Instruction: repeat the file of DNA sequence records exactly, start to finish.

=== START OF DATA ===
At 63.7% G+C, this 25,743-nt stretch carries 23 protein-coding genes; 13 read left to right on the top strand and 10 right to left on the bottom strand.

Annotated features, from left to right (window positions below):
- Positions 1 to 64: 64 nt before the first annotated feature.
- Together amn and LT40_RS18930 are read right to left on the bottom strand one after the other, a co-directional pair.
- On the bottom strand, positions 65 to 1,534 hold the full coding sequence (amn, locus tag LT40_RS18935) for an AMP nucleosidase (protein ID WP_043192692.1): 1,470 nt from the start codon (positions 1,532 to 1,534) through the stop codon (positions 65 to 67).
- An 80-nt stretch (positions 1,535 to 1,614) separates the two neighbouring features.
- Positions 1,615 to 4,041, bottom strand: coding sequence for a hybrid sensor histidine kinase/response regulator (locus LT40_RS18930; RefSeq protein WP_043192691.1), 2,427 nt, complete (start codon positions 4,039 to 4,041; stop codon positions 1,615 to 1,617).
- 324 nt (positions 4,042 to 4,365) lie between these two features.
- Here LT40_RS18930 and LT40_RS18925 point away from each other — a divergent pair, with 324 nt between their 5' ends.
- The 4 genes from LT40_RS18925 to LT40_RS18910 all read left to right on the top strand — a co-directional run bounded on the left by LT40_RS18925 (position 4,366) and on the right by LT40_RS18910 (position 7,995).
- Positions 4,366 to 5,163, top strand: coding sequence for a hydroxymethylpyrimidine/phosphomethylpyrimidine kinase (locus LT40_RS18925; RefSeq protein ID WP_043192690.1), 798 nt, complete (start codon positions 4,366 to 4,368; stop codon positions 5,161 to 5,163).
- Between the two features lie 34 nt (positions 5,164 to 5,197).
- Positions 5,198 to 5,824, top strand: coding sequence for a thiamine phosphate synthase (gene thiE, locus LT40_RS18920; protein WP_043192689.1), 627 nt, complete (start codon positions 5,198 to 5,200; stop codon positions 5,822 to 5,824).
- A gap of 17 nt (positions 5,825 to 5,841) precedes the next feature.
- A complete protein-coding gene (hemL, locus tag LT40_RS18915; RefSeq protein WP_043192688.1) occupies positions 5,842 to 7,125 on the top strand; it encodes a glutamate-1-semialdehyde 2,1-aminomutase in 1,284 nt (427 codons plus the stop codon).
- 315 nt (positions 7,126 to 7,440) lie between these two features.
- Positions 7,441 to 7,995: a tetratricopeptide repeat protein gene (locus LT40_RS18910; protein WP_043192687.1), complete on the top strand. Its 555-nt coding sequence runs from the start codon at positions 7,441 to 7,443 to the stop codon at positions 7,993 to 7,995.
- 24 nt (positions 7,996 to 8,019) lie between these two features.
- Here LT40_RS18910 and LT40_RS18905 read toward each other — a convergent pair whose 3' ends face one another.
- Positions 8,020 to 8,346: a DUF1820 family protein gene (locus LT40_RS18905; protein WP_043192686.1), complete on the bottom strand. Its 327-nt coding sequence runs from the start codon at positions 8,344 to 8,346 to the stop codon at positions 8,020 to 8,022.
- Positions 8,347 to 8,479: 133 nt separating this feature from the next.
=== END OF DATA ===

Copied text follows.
At 63.7% G+C, this 25,743-nt stretch carries 23 protein-coding genes; 13 read left to right on the top strand and 10 right to left on the bottom strand.

Annotated features, from left to right (window positions below):
- Positions 1 to 64: 64 nt before the first annotated feature.
- Together amn and LT40_RS18930 are read right to left on the bottom strand one after the other, a co-directional pair.
- On the bottom strand, positions 65 to 1,534 hold the full coding sequence (amn, locus tag LT40_RS18935) for an AMP nucleosidase (protein ID WP_043192692.1): 1,470 nt from the start codon (positions 1,532 to 1,534) through the stop codon (positions 65 to 67).
- An 80-nt stretch (positions 1,535 to 1,614) separates the two neighbouring features.
- Positions 1,615 to 4,041, bottom strand: coding sequence for a hybrid sensor histidine kinase/response regulator (locus LT40_RS18930; RefSeq protein WP_043192691.1), 2,427 nt, complete (start codon positions 4,039 to 4,041; stop codon positions 1,615 to 1,617).
- 324 nt (positions 4,042 to 4,365) lie between these two features.
- Here LT40_RS18930 and LT40_RS18925 point away from each other — a divergent pair, with 324 nt between their 5' ends.
- The 4 genes from LT40_RS18925 to LT40_RS18910 all read left to right on the top strand — a co-directional run bounded on the left by LT40_RS18925 (position 4,366) and on the right by LT40_RS18910 (position 7,995).
- Positions 4,366 to 5,163, top strand: coding sequence for a hydroxymethylpyrimidine/phosphomethylpyrimidine kinase (locus LT40_RS18925; RefSeq protein ID WP_043192690.1), 798 nt, complete (start codon positions 4,366 to 4,368; stop codon positions 5,161 to 5,163).
- Between the two features lie 34 nt (positions 5,164 to 5,197).
- Positions 5,198 to 5,824, top strand: coding sequence for a thiamine phosphate synthase (gene thiE, locus LT40_RS18920; protein WP_043192689.1), 627 nt, complete (start codon positions 5,198 to 5,200; stop codon positions 5,822 to 5,824).
- A gap of 17 nt (positions 5,825 to 5,841) precedes the next feature.
- A complete protein-coding gene (hemL, locus tag LT40_RS18915; RefSeq protein WP_043192688.1) occupies positions 5,842 to 7,125 on the top strand; it encodes a glutamate-1-semialdehyde 2,1-aminomutase in 1,284 nt (427 codons plus the stop codon).
- 315 nt (positions 7,126 to 7,440) lie between these two features.
- Positions 7,441 to 7,995: a tetratricopeptide repeat protein gene (locus LT40_RS18910; protein WP_043192687.1), complete on the top strand. Its 555-nt coding sequence runs from the start codon at positions 7,441 to 7,443 to the stop codon at positions 7,993 to 7,995.
- 24 nt (positions 7,996 to 8,019) lie between these two features.
- Here LT40_RS18910 and LT40_RS18905 read toward each other — a convergent pair whose 3' ends face one another.
- Positions 8,020 to 8,346: a DUF1820 family protein gene (locus LT40_RS18905; protein WP_043192686.1), complete on the bottom strand. Its 327-nt coding sequence runs from the start codon at positions 8,344 to 8,346 to the stop codon at positions 8,020 to 8,022.
- Positions 8,347 to 8,479: 133 nt separating this feature from the next.